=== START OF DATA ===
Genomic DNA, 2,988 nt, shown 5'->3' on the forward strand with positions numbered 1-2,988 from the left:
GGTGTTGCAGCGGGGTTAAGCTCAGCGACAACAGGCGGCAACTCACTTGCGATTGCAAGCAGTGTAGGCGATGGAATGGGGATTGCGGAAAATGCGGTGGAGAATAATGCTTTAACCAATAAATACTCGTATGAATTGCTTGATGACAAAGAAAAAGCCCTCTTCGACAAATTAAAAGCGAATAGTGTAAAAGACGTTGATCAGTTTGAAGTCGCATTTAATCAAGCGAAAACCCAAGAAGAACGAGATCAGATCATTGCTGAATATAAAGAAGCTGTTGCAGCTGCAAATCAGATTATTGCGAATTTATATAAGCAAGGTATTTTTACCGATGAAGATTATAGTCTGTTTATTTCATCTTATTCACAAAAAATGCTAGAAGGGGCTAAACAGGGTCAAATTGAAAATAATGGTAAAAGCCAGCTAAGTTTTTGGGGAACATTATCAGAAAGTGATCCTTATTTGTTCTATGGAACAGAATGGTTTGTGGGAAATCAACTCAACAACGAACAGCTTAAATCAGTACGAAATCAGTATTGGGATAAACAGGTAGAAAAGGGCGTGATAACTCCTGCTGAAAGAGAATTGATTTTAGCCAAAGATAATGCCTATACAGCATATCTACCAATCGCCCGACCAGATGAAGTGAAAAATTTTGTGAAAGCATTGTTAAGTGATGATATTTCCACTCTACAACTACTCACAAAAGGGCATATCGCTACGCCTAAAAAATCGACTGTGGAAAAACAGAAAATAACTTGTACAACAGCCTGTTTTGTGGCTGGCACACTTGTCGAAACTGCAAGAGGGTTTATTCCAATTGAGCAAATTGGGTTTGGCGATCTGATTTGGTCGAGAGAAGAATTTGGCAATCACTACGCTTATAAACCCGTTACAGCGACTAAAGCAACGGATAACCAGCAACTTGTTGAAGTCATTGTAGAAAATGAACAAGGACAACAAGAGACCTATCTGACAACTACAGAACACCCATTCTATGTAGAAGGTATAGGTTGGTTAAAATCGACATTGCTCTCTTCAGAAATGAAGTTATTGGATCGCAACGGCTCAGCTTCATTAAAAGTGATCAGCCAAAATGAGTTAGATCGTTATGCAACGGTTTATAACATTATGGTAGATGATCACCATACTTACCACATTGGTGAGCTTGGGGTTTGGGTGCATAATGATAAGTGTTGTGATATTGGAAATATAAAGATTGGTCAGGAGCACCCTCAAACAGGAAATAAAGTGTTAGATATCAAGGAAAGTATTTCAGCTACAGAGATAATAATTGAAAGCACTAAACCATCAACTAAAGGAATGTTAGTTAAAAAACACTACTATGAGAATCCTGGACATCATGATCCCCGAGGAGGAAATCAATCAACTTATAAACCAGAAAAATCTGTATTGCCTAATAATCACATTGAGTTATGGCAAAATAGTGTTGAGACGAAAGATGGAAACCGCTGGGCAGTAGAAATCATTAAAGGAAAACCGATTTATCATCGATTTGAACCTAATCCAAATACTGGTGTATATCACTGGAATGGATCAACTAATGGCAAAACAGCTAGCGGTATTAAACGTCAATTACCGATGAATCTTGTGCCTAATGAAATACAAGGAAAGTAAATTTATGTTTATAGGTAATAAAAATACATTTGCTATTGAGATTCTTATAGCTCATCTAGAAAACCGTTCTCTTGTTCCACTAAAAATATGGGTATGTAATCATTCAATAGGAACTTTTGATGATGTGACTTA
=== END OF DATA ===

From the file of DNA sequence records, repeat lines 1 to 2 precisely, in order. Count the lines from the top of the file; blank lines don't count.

Genomic DNA, 2,988 nt, shown 5'->3' on the forward strand with positions numbered 1-2,988 from the left:
GGTGTTGCAGCGGGGTTAAGCTCAGCGACAACAGGCGGCAACTCACTTGCGATTGCAAGCAGTGTAGGCGATGGAATGGGGATTGCGGAAAATGCGGTGGAGAATAATGCTTTAACCAATAAATACTCGTATGAATTGCTTGATGACAAAGAAAAAGCCCTCTTCGACAAATTAAAAGCGAATAGTGTAAAAGACGTTGATCAGTTTGAAGTCGCATTTAATCAAGCGAAAACCCAAGAAGAACGAGATCAGATCATTGCTGAATATAAAGAAGCTGTTGCAGCTGCAAATCAGATTATTGCGAATTTATATAAGCAAGGTATTTTTACCGATGAAGATTATAGTCTGTTTATTTCATCTTATTCACAAAAAATGCTAGAAGGGGCTAAACAGGGTCAAATTGAAAATAATGGTAAAAGCCAGCTAAGTTTTTGGGGAACATTATCAGAAAGTGATCCTTATTTGTTCTATGGAACAGAATGGTTTGTGGGAAATCAACTCAACAACGAACAGCTTAAATCAGTACGAAATCAGTATTGGGATAAACAGGTAGAAAAGGGCGTGATAACTCCTGCTGAAAGAGAATTGATTTTAGCCAAAGATAATGCCTATACAGCATATCTACCAATCGCCCGACCAGATGAAGTGAAAAATTTTGTGAAAGCATTGTTAAGTGATGATATTTCCACTCTACAACTACTCACAAAAGGGCATATCGCTACGCCTAAAAAATCGACTGTGGAAAAACAGAAAATAACTTGTACAACAGCCTGTTTTGTGGCTGGCACACTTGTCGAAACTGCAAGAGGGTTTATTCCAATTGAGCAAATTGGGTTTGGCGATCTGATTTGGTCGAGAGAAGAATTTGGCAATCACTACGCTTATAAACCCGTTACAGCGACTAAAGCAACGGATAACCAGCAACTTGTTGAAGTCATTGTAGAAAATGAACAAGGACAACAAGAGACCTATCTGACAACTACAGAACACCCATTCTATGTAGAAGGTATAGGTTGGTTAAAATCGACATTGCTCTCTTCAGAAATGAAGTTATTGGATCGCAACGGCTCAGCTTCATTAAAAGTGATCAGCCAAAATGAGTTAGATCGTTATGCAACGGTTTATAACATTATGGTAGATGATCACCATACTTACCACATTGGTGAGCTTGGGGTTTGGGTGCATAATGATAAGTGTTGTGATATTGGAAATATAAAGATTGGTCAGGAGCACCCTCAAACAGGAAATAAAGTGTTAGATATCAAGGAAAGTATTTCAGCTACAGAGATAATAATTGAAAGCACTAAACCATCAACTAAAGGAATGTTAGTTAAAAAACACTACTATGAGAATCCTGGACATCATGATCCCCGAGGAGGAAATCAATCAACTTATAAACCAGAAAAATCTGTATTGCCTAATAATCACATTGAGTTATGGCAAAATAGTGTTGAGACGAAAGATGGAAACCGCTGGGCAGTAGAAATCATTAAAGGAAAACCGATTTATCATCGATTTGAACCTAATCCAAATACTGGTGTATATCACTGGAATGGATCAACTAATGGCAAAACAGCTAGCGGTATTAAACGTCAATTACCGATGAATCTTGTGCCTAATGAAATACAAGGAAAGTAAATTTATGTTTATAGGTAATAAAAATACATTTGCTATTGAGATTCTTATAGCTCATCTAGAAAACCGTTCTCTTGTTCCACTAAAAATATGGGTATGTAATCATTCAATAGGAACTTTTGATGATGTGACTTA